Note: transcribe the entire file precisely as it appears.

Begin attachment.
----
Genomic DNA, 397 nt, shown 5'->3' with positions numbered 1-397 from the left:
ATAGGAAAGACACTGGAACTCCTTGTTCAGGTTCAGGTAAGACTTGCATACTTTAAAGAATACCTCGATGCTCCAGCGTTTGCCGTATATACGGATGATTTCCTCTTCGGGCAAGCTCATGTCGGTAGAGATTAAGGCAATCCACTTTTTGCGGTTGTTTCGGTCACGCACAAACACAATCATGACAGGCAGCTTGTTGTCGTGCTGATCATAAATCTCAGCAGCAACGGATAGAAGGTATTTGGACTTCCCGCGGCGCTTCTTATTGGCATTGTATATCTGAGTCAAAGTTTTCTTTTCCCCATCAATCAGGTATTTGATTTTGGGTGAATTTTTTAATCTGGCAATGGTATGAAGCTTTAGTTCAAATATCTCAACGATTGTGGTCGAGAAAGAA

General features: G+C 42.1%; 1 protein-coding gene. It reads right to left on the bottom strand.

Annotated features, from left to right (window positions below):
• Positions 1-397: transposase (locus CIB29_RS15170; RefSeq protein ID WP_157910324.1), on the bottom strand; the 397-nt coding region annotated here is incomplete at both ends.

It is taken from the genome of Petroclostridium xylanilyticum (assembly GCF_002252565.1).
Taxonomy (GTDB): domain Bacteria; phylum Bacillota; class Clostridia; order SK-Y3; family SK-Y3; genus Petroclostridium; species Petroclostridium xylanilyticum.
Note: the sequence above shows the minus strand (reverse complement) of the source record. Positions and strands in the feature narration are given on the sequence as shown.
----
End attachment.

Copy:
Genomic DNA, 397 nt, shown 5'->3' with positions numbered 1-397 from the left:
ATAGGAAAGACACTGGAACTCCTTGTTCAGGTTCAGGTAAGACTTGCATACTTTAAAGAATACCTCGATGCTCCAGCGTTTGCCGTATATACGGATGATTTCCTCTTCGGGCAAGCTCATGTCGGTAGAGATTAAGGCAATCCACTTTTTGCGGTTGTTTCGGTCACGCACAAACACAATCATGACAGGCAGCTTGTTGTCGTGCTGATCATAAATCTCAGCAGCAACGGATAGAAGGTATTTGGACTTCCCGCGGCGCTTCTTATTGGCATTGTATATCTGAGTCAAAGTTTTCTTTTCCCCATCAATCAGGTATTTGATTTTGGGTGAATTTTTTAATCTGGCAATGGTATGAAGCTTTAGTTCAAATATCTCAACGATTGTGGTCGAGAAAGAA

General features: G+C 42.1%; 1 protein-coding gene. It reads right to left on the bottom strand.

Annotated features, from left to right (window positions below):
• Positions 1-397: transposase (locus CIB29_RS15170; RefSeq protein ID WP_157910324.1), on the bottom strand; the 397-nt coding region annotated here is incomplete at both ends.

It is taken from the genome of Petroclostridium xylanilyticum (assembly GCF_002252565.1).
Taxonomy (GTDB): domain Bacteria; phylum Bacillota; class Clostridia; order SK-Y3; family SK-Y3; genus Petroclostridium; species Petroclostridium xylanilyticum.
Note: the sequence above shows the minus strand (reverse complement) of the source record. Positions and strands in the feature narration are given on the sequence as shown.